So, I had to check to see what the original deal was.  It was 2005, not 2007 - and his numbers were way off.  It was not a stand-alone acquisition, so there's no telling how it was treated for accounting purposes.  (Especially since I know nothing about Canadian accounting).  I can easily imagine that since the existing TM pipeline was 50 years old, that it may have had a much lower depreciated book value.

Anyway - my point is that Trudeau didn't pay a much different price for TM than what DAPL was expected to cost.  KM tossed in the existing pipeline, terminal, etc. and that would increase the value compared to DAPL's barebones pipeline number.  Obviously, there's still an ongoing construction cost for TM, but my understanding is that the pipe is bought and paid for - so it'll just be labor and legal fees.  (;>)  Some of the high-dollar contracting/labor/consulting may also be prepaid - not unusual for big construction projects

The following article is old enough that the TM pipeline isn't really named as such, but it has to be the same critter, because it's the only pipe between Alberta and BC.

I don't have a horse in this race, but the bad reporting on DAPL really raised my hackles - and it looks like there's more of the same going on in Canada.

Kinder Morgan and Terasen Combine to Create a North American Energy Leader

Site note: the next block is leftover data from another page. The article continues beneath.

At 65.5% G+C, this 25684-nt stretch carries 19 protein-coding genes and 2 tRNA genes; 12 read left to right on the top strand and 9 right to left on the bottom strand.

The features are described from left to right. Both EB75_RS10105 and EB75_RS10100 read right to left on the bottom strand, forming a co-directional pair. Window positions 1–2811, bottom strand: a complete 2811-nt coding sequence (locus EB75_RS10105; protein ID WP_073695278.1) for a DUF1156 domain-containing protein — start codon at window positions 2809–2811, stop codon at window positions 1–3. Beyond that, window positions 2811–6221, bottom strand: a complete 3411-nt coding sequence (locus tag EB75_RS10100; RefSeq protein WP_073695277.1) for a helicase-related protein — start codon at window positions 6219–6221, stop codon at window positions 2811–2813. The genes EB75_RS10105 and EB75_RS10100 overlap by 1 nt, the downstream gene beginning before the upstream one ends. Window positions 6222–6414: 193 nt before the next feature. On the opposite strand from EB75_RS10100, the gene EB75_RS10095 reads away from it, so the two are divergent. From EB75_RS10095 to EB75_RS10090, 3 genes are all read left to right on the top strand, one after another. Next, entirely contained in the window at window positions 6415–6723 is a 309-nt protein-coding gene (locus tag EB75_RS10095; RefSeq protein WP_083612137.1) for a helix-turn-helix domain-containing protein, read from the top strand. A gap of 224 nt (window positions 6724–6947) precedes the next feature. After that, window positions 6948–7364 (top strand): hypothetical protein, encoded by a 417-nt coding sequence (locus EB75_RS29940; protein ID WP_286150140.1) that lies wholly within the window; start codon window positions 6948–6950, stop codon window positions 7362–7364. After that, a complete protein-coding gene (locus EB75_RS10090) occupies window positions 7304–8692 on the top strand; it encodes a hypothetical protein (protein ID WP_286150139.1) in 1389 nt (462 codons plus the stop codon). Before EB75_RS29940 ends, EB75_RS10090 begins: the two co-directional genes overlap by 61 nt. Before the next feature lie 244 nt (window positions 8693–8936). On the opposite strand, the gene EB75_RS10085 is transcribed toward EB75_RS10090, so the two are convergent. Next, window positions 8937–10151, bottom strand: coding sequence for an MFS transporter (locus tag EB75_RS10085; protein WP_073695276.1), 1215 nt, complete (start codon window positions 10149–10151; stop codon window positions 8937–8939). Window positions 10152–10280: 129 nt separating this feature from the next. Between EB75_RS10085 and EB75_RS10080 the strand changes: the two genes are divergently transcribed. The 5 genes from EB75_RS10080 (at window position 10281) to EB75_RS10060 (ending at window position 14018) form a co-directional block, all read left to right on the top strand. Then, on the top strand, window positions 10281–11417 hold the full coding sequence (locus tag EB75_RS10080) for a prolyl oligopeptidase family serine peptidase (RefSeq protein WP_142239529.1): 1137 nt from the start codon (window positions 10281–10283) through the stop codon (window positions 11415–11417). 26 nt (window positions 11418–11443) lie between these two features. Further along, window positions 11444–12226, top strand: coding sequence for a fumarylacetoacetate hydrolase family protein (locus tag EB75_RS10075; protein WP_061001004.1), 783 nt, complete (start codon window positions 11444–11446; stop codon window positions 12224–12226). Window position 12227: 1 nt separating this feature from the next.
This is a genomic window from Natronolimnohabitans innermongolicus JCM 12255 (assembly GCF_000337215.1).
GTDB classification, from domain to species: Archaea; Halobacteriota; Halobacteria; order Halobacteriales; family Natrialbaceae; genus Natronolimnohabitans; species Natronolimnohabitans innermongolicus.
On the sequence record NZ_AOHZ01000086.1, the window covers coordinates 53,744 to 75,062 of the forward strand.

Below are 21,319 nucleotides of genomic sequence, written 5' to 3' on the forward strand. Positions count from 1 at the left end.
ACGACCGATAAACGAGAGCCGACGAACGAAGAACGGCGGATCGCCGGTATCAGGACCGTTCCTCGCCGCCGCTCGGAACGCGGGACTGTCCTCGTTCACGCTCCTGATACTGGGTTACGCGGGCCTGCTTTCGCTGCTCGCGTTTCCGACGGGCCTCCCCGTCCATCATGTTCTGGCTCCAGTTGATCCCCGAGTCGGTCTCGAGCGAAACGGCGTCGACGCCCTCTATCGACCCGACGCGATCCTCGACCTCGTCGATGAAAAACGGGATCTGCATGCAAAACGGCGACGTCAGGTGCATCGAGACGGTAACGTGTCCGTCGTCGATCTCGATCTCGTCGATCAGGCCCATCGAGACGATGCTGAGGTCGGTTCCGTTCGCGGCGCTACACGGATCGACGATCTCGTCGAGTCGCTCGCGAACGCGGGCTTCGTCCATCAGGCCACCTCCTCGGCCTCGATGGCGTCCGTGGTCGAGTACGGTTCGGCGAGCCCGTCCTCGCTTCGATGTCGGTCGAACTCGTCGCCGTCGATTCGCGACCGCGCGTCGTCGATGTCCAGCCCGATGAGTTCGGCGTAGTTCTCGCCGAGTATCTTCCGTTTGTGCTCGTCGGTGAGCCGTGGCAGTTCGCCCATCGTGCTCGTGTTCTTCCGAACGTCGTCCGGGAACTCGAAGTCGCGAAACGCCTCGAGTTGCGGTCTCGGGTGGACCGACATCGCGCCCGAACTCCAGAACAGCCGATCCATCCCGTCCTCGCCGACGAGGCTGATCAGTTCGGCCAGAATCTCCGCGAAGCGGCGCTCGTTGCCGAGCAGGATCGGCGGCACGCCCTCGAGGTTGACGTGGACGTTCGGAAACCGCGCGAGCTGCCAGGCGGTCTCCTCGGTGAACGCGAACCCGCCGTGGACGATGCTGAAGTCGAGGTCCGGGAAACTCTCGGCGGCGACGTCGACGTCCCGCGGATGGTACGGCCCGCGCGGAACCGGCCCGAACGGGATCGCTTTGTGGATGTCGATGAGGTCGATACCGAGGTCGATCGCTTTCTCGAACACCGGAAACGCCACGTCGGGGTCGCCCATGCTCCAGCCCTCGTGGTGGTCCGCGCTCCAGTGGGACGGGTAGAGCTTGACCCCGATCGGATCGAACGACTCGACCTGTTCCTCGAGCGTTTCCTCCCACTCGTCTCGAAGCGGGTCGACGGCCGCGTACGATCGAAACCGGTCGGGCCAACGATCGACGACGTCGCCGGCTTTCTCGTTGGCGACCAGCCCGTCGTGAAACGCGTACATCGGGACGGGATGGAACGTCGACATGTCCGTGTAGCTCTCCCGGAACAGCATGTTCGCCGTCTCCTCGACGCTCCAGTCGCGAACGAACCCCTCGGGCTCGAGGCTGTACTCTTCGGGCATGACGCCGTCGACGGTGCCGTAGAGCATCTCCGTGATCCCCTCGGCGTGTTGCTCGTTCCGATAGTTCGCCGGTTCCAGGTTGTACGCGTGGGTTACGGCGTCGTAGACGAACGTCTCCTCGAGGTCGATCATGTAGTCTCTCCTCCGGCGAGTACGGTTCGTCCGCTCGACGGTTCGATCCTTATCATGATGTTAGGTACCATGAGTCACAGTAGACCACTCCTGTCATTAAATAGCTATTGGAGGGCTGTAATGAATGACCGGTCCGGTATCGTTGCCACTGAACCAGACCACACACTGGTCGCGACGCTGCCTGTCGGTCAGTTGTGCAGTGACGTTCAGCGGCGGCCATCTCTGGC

Original Post

Can't wait to spend the money: North Dakota floats idea of spending Legacy Fund money. You know, that Fund that was put in an Algore lockbox. 

Trans Mountain Pipeline Expansion: tea leaves suggest this will not go well even now, owned by the Canadian taxpayer, but the word on the street is that Kinder Morgan did incredibly well.

Kinder Morgan bought the project for $550,000 some years ago, and although the final numbers are yet to be determined, it appears Kinder Morgan got a windfall of somewhere between $4.7 billion and $7.4 billion. Off the top of my head; can't recall for sure. Easily found for those interested. I will come back to it later. Why would Justin Trudeau pay so much for one pipeline? -- It would n't even add much to the overall Canadian economy, nor would it really do much for the Canadian sands. On paper, it makes no sense. At least that's what some are saying. If I can find the link again I will post it.

But this is why:
First it was the Keystone XL. Then Enbridge Line 3. Energy East. Then Trans Mountain Pipeline.  In an earlier post I had mentioned three of those four. I had completely forgotten "Energy East," perhaps the granddaddy of them all. 
From wiki:
The Energy East pipeline was a proposed oil pipeline in Canada. It would deliver diluted bitumen from Western Canada and North Western United States to Eastern Canada, from receipt points in Alberta, Saskatchewan and North Dakota to refineries and port terminals in New Brunswick and possibly Quebec.
The TC PipeLines project would convert about 3,000 kilometres of natural gas pipeline, which currently carries natural gas from Alberta to the Ontario-Quebec border, to diluted bitumen transportation. New pipeline, pump stations, and tank facilities would also be constructed.